Buddhism in Japan
After Buddhism came to Japan from continental Asia in the sixth century, Buddhism and Shinto (the native Japanese religion) represented most of the religious activities practiced in Japan. There have been two vitally important eras in Japanese Buddhism’s fifteen hundred years of history—the Kamakura Period (1192-1333) and the collapse of the Tokugawa Shogunate (in 1868).
Before the Kamakura Period, Buddhism was a tool used to govern the country. Only the emperor and the nobility could patronize major temples, and monks performed religious services solely for their patrons. Reacting against this, founders such as Shinran, Nichiren, and Dougen emerged in the Kamakura Period to establish the denominations most common in present-day Japan—Jodo Shin, Hokke, and Zen Buddhism, respectively—thus opening Buddhism up to ordinary people.
Even so, during the Edo Period (1603-1868), the Tokugawa Shogunate used these religious denominations to rule people. Once people joined a religious group, they could not change their family’s affiliation. For the roughly three hundred years of the Edo Period, followers’ inability to move from one religion to another led to religious stagnation. Monks and priests immersed themselves in studying doctrine but did not spread their learning to the common people. For their part, followers required only ritual and ceremony. Thus, the major Japanese religious groups built stable foundations based on providing ritual to the masses.
The collapse of the Tokugawa Shogunate destroyed these foundations. The modernization of politics and education empowered ordinary people to choose their religions and denominations, and new religious movements sprouted. The advent of democratic society after World War II gave Japan even more freedom of religious belief. Rocked by the changes to family structure caused by urbanization and industrialization (Ishii, 1996), traditional Buddhist denominations from the Kamakura Period began missionary work. They lost their traditional followers and needed to recruit new ones. However, over the last few decades the congregations of most temples have become increasingly older; indeed, they are approaching extinction, which is a major concern for most of the chief priests who own and direct a temple.
Nonetheless, traditional Buddhist denominations from the Kamakura Period have remained a mainstay among Japanese religions. Shin Buddhism, which was founded by Shinran, is the largest denomination today, with 10 million followers. To understand contemporary Japanese religion requires a focus on these mainstream denominations: While new religious groups offer novelty, they remain very small in scale. Hence I focus here on the Jodo Shin sect, the largest sect in Shin Buddhism.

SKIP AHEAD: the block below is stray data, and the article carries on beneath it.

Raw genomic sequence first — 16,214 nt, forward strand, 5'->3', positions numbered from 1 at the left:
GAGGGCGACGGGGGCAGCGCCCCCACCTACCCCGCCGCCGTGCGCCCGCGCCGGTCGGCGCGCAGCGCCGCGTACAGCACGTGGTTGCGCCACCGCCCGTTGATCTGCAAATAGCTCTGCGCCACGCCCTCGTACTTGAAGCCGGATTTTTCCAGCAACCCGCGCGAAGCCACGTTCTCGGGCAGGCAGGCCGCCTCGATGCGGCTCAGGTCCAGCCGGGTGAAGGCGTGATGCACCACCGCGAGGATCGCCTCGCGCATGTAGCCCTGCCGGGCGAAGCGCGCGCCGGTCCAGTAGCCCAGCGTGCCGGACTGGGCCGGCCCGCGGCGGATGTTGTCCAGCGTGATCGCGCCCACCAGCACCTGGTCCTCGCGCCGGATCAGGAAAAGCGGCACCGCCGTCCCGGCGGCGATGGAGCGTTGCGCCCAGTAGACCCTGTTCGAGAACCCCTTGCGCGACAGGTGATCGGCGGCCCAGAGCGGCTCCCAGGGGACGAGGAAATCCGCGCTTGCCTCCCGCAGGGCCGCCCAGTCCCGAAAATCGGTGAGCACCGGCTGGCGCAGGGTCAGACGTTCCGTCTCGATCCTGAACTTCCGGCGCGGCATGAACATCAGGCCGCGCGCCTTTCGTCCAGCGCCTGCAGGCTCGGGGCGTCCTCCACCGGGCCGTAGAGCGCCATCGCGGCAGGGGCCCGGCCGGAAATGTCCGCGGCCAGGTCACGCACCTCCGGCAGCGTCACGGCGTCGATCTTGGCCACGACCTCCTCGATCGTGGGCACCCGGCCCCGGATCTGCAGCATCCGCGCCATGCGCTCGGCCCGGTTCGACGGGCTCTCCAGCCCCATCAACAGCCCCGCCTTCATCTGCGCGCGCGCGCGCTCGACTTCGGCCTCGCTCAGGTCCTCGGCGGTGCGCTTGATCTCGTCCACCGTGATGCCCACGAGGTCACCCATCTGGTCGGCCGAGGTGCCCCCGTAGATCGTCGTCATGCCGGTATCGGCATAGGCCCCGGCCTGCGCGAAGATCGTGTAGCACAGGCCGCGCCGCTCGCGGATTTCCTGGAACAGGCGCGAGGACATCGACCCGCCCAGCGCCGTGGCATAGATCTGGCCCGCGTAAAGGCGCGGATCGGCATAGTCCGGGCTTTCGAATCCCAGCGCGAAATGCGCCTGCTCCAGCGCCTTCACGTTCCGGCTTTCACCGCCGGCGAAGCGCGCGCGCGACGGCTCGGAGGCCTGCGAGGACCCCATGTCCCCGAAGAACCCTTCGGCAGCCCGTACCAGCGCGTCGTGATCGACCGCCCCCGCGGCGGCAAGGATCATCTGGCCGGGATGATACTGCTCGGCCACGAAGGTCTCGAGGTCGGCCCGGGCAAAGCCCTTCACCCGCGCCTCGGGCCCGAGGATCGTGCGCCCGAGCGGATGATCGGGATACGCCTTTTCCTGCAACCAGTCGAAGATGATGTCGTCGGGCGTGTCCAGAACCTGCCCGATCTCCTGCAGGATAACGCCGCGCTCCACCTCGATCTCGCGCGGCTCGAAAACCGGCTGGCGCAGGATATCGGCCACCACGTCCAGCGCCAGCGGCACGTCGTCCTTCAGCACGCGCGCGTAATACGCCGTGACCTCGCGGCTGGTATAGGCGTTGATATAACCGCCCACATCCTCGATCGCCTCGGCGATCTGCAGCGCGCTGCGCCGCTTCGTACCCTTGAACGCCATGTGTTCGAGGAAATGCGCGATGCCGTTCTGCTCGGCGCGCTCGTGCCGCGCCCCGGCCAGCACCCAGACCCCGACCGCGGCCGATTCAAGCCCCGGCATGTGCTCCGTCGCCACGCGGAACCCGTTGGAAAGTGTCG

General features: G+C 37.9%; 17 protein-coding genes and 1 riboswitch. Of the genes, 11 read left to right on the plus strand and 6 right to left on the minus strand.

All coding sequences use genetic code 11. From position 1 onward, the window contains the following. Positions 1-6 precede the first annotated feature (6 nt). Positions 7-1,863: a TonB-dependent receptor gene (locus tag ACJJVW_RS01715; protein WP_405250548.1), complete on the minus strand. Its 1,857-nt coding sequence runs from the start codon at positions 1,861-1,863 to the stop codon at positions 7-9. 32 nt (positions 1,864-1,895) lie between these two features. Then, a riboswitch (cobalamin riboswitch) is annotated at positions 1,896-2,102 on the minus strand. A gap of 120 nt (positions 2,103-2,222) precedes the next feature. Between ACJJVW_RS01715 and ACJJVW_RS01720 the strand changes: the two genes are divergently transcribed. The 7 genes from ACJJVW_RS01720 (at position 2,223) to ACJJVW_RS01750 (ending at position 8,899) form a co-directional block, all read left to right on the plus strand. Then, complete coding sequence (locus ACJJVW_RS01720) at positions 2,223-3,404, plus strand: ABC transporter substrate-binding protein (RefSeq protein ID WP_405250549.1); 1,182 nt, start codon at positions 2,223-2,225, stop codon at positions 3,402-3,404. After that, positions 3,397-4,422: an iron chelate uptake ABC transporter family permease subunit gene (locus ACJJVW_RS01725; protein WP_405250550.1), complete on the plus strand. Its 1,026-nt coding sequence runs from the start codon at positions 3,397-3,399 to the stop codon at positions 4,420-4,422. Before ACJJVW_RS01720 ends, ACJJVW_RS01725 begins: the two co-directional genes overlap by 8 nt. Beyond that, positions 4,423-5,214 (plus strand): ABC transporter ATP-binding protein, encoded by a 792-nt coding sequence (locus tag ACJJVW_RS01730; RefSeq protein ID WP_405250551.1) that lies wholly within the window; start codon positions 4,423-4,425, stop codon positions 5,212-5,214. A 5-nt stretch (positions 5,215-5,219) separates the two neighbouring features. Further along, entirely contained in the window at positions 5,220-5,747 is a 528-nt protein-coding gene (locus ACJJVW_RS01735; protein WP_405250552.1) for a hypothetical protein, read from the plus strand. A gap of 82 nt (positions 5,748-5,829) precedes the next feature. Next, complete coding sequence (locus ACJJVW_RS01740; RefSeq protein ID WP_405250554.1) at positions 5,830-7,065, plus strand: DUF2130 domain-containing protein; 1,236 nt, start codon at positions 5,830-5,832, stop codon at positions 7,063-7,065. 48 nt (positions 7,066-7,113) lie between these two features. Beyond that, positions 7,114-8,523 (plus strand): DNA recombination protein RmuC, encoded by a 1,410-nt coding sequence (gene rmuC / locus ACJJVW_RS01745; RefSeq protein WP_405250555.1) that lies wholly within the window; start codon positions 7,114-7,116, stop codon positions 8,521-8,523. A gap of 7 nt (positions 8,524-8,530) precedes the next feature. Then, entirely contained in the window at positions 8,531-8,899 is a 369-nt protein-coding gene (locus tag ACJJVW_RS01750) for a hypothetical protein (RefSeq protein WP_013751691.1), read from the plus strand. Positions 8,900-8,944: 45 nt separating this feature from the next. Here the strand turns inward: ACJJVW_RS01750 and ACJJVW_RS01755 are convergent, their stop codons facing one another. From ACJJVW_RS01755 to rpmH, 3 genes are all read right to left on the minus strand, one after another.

Shin Buddhism’s doctrine can be alternatively simple and difficult to comprehend. Amitabha (a celestial Buddha) saves us, but any effort to obtain this salvation is meaningless; rather, we are to spend our days in thanksgiving. This simple and vague doctrine is far removed from modern scientific thought (Yokota, 2000), and hence the concern of Shin Buddhist priests: How to relate such a puzzling doctrine to people in a modern language that they can understand and relate to?
Temple Websites in Japan
With the spread of the Internet, beginning in 1995, the feeling of having reached a dead end in religious activities inspired some young chief priests to create websites for their temples. A 1998 interview with a website administrator highlights their motivation:
Temples have a dark and gloomy image of funerals and memorial services, don’t they? For the most part, anyway, my aim was to do something to counter that impression; I wanted to show people that temples are active in the community, too. (A temple chief priest in Hiroshima, quoted in Fukamizu, 2000, p. 51)
Such comments illustrate that the first religious websites in Japan were mostly established as advertising for temples’ services and other daily activities. But as we have seen, by 2000, the growth of temple websites began to slow, reaching only approximately 2,600 by 2006. One reason for this is that many chief priests who had hoped their websites would work as a publicity tool were disappointed, and their websites were abandoned or withdrawn from the Internet.
This situation was noted in the eighth internal study conducted by the Jodo Shin sect (Jodo Shinshu Denomination Hongwanji-Ha, 2004). In the study, possession of an email address was taken to be an indicator of Internet use; 35.7% of chief priests had an email address. This percentage varied according to the priest’s age. Some 78.5% of chief priests younger than 40 had e-mail addresses, but this figure was only 45.3% for those in their 50s and 10.3% for those 70 or older.
Furthermore, the study asked subjects about what they considered their primary missionary work to be. The most common answer was “regular services” at 76.9%, while “temple reports and newsletters” was second at 74.6%. “Internet use” ranked seventh out of nine, with only 7.1% of respondents listing this. In short, it can be inferred that most chief priests did not regard Internet use as important missionary work, and that the age of the chief priests influenced this outcome.
There are multiple issues here. Even if a temple sets up a website, the Internet is the domain of the younger members of its congregation and not of the elderly congregants who participate in sutra readings. There is also a limit to how much material a lone priest can generate that would warrant regularly updating the temple’s website: No priest can regularly compose an appealing new sermon and visual contents on his own. Further, it is very difficult for him (or for anyone else) to be both a powerful author and a capable web designer. The result is that website access numbers drop and chief priests lose interest in the Internet as a missionary medium.